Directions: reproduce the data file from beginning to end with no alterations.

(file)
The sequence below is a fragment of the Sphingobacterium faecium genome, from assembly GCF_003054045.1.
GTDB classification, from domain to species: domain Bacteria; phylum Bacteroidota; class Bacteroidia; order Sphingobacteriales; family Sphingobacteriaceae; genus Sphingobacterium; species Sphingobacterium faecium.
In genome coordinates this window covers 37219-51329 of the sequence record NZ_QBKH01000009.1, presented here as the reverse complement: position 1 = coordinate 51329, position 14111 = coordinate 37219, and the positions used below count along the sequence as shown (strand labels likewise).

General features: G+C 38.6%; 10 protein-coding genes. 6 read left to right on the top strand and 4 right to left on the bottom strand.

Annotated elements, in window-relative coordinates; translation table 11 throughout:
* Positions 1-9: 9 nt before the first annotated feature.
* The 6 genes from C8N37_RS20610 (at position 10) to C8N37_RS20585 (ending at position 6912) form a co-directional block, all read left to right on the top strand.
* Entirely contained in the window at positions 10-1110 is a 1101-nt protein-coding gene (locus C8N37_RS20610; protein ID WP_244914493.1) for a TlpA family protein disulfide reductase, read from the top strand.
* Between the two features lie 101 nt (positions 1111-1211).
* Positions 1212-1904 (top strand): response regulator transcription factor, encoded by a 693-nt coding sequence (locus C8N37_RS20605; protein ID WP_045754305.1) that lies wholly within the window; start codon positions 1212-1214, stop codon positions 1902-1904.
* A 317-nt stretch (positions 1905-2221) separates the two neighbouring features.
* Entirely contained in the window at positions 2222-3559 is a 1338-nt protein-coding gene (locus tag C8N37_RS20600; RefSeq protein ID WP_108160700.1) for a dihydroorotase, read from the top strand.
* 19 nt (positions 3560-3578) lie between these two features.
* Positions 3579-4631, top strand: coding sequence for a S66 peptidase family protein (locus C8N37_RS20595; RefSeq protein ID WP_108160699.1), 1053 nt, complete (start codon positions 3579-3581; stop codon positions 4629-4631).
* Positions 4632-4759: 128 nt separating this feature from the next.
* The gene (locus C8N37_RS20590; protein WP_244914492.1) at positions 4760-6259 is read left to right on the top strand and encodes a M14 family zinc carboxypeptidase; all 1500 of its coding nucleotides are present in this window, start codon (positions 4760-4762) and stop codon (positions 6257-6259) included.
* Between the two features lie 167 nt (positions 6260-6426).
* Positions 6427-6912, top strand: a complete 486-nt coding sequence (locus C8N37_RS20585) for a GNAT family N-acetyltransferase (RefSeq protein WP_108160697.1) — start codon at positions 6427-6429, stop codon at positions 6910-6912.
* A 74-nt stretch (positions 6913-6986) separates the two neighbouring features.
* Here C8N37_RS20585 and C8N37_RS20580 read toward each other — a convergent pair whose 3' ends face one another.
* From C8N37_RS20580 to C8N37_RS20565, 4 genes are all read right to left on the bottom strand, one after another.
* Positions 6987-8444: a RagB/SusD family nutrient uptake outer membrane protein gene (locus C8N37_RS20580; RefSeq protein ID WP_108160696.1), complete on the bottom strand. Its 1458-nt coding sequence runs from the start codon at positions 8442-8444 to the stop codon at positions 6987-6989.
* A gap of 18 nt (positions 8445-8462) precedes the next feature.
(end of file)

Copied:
The sequence below is a fragment of the Sphingobacterium faecium genome, from assembly GCF_003054045.1.
GTDB classification, from domain to species: domain Bacteria; phylum Bacteroidota; class Bacteroidia; order Sphingobacteriales; family Sphingobacteriaceae; genus Sphingobacterium; species Sphingobacterium faecium.
In genome coordinates this window covers 37219-51329 of the sequence record NZ_QBKH01000009.1, presented here as the reverse complement: position 1 = coordinate 51329, position 14111 = coordinate 37219, and the positions used below count along the sequence as shown (strand labels likewise).

General features: G+C 38.6%; 10 protein-coding genes. 6 read left to right on the top strand and 4 right to left on the bottom strand.

Annotated elements, in window-relative coordinates; translation table 11 throughout:
* Positions 1-9: 9 nt before the first annotated feature.
* The 6 genes from C8N37_RS20610 (at position 10) to C8N37_RS20585 (ending at position 6912) form a co-directional block, all read left to right on the top strand.
* Entirely contained in the window at positions 10-1110 is a 1101-nt protein-coding gene (locus C8N37_RS20610; protein ID WP_244914493.1) for a TlpA family protein disulfide reductase, read from the top strand.
* Between the two features lie 101 nt (positions 1111-1211).
* Positions 1212-1904 (top strand): response regulator transcription factor, encoded by a 693-nt coding sequence (locus C8N37_RS20605; protein ID WP_045754305.1) that lies wholly within the window; start codon positions 1212-1214, stop codon positions 1902-1904.
* A 317-nt stretch (positions 1905-2221) separates the two neighbouring features.
* Entirely contained in the window at positions 2222-3559 is a 1338-nt protein-coding gene (locus tag C8N37_RS20600; RefSeq protein ID WP_108160700.1) for a dihydroorotase, read from the top strand.
* 19 nt (positions 3560-3578) lie between these two features.
* Positions 3579-4631, top strand: coding sequence for a S66 peptidase family protein (locus C8N37_RS20595; RefSeq protein ID WP_108160699.1), 1053 nt, complete (start codon positions 3579-3581; stop codon positions 4629-4631).
* Positions 4632-4759: 128 nt separating this feature from the next.
* The gene (locus C8N37_RS20590; protein WP_244914492.1) at positions 4760-6259 is read left to right on the top strand and encodes a M14 family zinc carboxypeptidase; all 1500 of its coding nucleotides are present in this window, start codon (positions 4760-4762) and stop codon (positions 6257-6259) included.
* Between the two features lie 167 nt (positions 6260-6426).
* Positions 6427-6912, top strand: a complete 486-nt coding sequence (locus C8N37_RS20585) for a GNAT family N-acetyltransferase (RefSeq protein WP_108160697.1) — start codon at positions 6427-6429, stop codon at positions 6910-6912.
* A 74-nt stretch (positions 6913-6986) separates the two neighbouring features.
* Here C8N37_RS20585 and C8N37_RS20580 read toward each other — a convergent pair whose 3' ends face one another.
* From C8N37_RS20580 to C8N37_RS20565, 4 genes are all read right to left on the bottom strand, one after another.
* Positions 6987-8444: a RagB/SusD family nutrient uptake outer membrane protein gene (locus C8N37_RS20580; RefSeq protein ID WP_108160696.1), complete on the bottom strand. Its 1458-nt coding sequence runs from the start codon at positions 8442-8444 to the stop codon at positions 6987-6989.
* A gap of 18 nt (positions 8445-8462) precedes the next feature.